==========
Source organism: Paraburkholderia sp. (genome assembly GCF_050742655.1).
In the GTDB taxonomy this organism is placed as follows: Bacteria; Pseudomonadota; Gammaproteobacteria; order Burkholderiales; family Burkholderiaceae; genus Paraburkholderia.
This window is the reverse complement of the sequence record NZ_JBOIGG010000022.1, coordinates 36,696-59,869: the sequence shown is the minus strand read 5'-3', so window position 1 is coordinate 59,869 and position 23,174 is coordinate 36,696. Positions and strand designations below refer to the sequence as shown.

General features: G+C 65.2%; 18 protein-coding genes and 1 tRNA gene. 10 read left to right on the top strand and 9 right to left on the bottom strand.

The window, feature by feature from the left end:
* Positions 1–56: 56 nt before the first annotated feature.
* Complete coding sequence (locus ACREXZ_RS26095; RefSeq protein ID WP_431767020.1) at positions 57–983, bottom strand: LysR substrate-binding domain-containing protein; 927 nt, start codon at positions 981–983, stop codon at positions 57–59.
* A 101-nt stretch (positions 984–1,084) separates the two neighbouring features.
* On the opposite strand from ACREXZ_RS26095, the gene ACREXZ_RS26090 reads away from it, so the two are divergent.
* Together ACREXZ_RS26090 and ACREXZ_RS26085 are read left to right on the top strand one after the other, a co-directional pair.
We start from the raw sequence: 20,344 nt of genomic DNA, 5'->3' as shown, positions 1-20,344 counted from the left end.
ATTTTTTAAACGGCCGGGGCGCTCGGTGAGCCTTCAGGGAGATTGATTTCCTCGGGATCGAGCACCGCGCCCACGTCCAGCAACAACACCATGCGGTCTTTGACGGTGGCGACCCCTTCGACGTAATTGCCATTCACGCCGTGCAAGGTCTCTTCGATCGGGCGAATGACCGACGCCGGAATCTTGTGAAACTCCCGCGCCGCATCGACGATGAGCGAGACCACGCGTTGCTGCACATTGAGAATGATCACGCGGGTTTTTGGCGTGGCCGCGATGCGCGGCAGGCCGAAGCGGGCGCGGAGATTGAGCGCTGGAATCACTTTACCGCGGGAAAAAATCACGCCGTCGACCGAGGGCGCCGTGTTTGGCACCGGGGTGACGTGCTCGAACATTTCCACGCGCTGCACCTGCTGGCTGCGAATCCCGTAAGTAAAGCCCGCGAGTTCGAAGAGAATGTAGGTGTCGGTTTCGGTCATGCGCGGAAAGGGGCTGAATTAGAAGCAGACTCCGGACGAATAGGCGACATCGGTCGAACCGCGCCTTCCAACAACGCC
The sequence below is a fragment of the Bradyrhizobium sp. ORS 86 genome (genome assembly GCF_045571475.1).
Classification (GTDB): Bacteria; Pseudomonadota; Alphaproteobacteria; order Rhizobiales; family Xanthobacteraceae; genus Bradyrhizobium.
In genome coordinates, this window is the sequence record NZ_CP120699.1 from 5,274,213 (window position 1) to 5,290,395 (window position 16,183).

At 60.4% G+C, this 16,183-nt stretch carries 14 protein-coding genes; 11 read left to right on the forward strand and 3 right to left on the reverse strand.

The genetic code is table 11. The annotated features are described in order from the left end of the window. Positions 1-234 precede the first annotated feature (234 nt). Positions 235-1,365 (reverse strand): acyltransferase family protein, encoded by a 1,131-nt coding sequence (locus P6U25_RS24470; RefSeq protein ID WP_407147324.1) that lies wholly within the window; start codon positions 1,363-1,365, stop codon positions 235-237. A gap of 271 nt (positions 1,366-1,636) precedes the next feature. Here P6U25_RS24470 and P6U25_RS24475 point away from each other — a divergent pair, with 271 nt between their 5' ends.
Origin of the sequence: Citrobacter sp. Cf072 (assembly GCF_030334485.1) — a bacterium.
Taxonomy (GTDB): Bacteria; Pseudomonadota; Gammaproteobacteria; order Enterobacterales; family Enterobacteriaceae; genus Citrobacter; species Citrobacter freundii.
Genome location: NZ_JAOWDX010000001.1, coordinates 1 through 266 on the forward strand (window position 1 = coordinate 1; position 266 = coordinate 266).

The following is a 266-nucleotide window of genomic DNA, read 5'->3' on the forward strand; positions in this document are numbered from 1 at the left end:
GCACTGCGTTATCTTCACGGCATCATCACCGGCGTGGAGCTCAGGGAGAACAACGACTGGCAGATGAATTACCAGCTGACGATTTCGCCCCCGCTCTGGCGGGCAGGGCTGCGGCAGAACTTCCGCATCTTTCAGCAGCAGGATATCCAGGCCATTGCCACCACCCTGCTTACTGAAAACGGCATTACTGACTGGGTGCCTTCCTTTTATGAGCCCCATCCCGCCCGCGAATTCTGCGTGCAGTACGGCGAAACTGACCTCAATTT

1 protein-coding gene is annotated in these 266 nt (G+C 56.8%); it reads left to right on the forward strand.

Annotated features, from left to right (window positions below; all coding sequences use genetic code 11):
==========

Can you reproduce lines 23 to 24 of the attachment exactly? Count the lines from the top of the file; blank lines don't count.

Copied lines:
1 protein-coding gene is annotated in these 266 nt (G+C 56.8%); it reads left to right on the forward strand.

Annotated features, from left to right (window positions below; all coding sequences use genetic code 11):